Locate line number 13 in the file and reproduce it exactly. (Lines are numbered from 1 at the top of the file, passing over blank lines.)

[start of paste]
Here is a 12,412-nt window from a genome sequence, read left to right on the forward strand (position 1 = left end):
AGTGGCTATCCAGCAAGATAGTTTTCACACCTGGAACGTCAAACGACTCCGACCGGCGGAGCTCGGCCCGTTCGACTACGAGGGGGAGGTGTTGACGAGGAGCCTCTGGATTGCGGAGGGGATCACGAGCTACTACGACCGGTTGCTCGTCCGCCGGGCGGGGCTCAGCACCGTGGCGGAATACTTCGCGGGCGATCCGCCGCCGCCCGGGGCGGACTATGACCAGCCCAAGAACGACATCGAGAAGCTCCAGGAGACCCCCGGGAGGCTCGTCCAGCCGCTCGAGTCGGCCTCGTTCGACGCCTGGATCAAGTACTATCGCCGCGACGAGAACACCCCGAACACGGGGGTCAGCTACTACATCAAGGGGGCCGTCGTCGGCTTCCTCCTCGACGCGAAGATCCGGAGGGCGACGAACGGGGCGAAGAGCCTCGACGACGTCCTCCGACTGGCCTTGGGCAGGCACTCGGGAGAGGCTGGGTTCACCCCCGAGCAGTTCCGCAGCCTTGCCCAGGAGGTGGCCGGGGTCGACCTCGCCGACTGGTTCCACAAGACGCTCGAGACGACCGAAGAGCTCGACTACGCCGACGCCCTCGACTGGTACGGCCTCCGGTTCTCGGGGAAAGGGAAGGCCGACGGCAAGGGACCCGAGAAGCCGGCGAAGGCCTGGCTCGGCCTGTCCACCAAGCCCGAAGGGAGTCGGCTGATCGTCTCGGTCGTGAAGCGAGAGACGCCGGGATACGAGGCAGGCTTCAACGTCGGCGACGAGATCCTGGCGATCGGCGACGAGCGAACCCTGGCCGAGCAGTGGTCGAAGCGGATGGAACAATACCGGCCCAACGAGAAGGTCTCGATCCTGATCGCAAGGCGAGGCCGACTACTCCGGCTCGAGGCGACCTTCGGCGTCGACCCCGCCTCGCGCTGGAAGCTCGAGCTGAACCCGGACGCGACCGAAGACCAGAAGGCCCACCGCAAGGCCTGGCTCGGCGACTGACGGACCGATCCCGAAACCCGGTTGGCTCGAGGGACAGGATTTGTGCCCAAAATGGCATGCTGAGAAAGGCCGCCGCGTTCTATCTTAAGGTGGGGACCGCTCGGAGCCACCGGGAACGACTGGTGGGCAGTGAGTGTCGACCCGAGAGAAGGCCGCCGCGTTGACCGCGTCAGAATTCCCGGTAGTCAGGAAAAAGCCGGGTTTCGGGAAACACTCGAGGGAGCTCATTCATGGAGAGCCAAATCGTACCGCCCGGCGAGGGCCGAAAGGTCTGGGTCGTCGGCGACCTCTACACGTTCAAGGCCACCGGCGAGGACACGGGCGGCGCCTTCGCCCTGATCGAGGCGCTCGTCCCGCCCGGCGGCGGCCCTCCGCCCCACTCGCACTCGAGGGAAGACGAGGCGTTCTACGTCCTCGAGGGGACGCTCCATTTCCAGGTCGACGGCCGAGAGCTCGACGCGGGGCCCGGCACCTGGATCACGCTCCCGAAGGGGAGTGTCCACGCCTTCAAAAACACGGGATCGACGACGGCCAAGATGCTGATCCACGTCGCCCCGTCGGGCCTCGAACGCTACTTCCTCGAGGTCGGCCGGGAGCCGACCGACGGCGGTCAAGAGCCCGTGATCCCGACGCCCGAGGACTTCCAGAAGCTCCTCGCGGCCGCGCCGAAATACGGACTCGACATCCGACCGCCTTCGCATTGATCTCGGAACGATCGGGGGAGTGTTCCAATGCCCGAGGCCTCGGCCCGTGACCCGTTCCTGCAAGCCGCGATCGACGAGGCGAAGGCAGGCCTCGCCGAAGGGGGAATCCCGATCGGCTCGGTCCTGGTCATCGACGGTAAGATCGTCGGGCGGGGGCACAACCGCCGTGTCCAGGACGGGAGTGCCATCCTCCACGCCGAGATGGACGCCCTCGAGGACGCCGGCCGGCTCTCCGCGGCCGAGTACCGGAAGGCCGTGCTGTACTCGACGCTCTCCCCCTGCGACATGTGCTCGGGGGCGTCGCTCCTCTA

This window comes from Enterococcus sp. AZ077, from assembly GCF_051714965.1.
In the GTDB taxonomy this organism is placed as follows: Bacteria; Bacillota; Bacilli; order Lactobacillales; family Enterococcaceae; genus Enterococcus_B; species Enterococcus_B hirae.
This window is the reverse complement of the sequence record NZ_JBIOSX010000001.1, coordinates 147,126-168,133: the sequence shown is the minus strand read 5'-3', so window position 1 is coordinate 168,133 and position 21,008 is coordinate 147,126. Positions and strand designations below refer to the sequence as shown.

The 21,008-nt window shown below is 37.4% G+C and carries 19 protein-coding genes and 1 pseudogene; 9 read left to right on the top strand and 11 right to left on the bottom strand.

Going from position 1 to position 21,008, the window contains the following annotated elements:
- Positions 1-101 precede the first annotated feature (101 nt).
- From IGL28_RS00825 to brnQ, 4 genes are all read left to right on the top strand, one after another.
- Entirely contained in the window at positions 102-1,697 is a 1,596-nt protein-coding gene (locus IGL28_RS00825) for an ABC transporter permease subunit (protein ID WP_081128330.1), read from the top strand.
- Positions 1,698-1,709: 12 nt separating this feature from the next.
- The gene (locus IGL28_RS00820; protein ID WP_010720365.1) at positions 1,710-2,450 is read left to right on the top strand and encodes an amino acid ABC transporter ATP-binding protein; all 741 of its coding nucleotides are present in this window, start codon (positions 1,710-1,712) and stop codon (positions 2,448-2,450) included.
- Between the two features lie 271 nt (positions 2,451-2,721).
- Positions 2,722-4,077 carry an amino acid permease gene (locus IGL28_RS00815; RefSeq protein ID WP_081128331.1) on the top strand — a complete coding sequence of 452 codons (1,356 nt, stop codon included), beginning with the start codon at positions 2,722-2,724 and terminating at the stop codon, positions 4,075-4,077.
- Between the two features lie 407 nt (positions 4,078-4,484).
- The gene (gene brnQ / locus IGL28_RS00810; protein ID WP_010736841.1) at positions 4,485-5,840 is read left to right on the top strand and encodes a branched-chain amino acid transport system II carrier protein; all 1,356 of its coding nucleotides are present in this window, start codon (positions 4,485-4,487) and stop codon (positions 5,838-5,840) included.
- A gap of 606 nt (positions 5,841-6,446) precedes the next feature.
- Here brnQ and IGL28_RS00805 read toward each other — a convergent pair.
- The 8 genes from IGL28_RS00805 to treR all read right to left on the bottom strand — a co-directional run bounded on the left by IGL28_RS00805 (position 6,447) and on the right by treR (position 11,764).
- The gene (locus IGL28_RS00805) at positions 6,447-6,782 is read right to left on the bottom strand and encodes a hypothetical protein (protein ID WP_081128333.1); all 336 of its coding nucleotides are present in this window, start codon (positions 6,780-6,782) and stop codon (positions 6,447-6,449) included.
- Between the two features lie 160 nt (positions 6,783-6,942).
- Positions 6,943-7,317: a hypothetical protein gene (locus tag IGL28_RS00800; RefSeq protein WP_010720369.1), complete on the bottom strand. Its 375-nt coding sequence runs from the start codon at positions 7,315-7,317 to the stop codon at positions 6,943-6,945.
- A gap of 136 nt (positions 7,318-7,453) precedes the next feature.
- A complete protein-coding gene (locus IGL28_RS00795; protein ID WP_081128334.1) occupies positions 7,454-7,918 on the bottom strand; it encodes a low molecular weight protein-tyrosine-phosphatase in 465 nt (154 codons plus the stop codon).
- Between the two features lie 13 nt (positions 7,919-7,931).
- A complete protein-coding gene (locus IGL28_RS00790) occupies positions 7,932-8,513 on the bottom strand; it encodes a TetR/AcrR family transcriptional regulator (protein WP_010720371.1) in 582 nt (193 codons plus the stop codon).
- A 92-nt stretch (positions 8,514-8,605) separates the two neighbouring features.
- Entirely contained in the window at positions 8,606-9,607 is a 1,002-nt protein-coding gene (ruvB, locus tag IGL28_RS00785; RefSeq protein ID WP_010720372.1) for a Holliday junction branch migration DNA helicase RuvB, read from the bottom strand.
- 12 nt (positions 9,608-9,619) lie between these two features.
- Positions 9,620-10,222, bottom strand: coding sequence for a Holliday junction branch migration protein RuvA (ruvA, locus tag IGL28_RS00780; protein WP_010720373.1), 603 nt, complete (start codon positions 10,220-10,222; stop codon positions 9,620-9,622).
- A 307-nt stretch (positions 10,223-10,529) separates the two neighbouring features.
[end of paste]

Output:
- Between the two features lie 271 nt (positions 2,451-2,721).